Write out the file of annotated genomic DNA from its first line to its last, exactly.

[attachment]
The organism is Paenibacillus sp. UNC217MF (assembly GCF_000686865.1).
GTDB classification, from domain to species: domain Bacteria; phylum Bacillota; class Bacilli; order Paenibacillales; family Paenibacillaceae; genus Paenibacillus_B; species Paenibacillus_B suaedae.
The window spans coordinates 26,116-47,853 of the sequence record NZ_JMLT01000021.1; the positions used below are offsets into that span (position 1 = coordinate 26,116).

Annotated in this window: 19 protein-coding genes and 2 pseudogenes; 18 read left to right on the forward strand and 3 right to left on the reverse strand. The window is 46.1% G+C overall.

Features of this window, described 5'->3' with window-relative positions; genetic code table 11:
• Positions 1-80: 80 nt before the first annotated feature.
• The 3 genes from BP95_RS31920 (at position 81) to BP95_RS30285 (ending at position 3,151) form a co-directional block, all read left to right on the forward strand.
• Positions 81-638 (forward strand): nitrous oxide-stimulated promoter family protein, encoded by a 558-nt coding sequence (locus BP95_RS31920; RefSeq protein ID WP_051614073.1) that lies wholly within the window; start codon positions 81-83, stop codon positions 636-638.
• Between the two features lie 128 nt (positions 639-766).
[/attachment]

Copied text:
The organism is Paenibacillus sp. UNC217MF (assembly GCF_000686865.1).
GTDB classification, from domain to species: domain Bacteria; phylum Bacillota; class Bacilli; order Paenibacillales; family Paenibacillaceae; genus Paenibacillus_B; species Paenibacillus_B suaedae.
The window spans coordinates 26,116-47,853 of the sequence record NZ_JMLT01000021.1; the positions used below are offsets into that span (position 1 = coordinate 26,116).

Annotated in this window: 19 protein-coding genes and 2 pseudogenes; 18 read left to right on the forward strand and 3 right to left on the reverse strand. The window is 46.1% G+C overall.

Features of this window, described 5'->3' with window-relative positions; genetic code table 11:
• Positions 1-80: 80 nt before the first annotated feature.
• The 3 genes from BP95_RS31920 (at position 81) to BP95_RS30285 (ending at position 3,151) form a co-directional block, all read left to right on the forward strand.
• Positions 81-638 (forward strand): nitrous oxide-stimulated promoter family protein, encoded by a 558-nt coding sequence (locus BP95_RS31920; RefSeq protein ID WP_051614073.1) that lies wholly within the window; start codon positions 81-83, stop codon positions 636-638.
• Between the two features lie 128 nt (positions 639-766).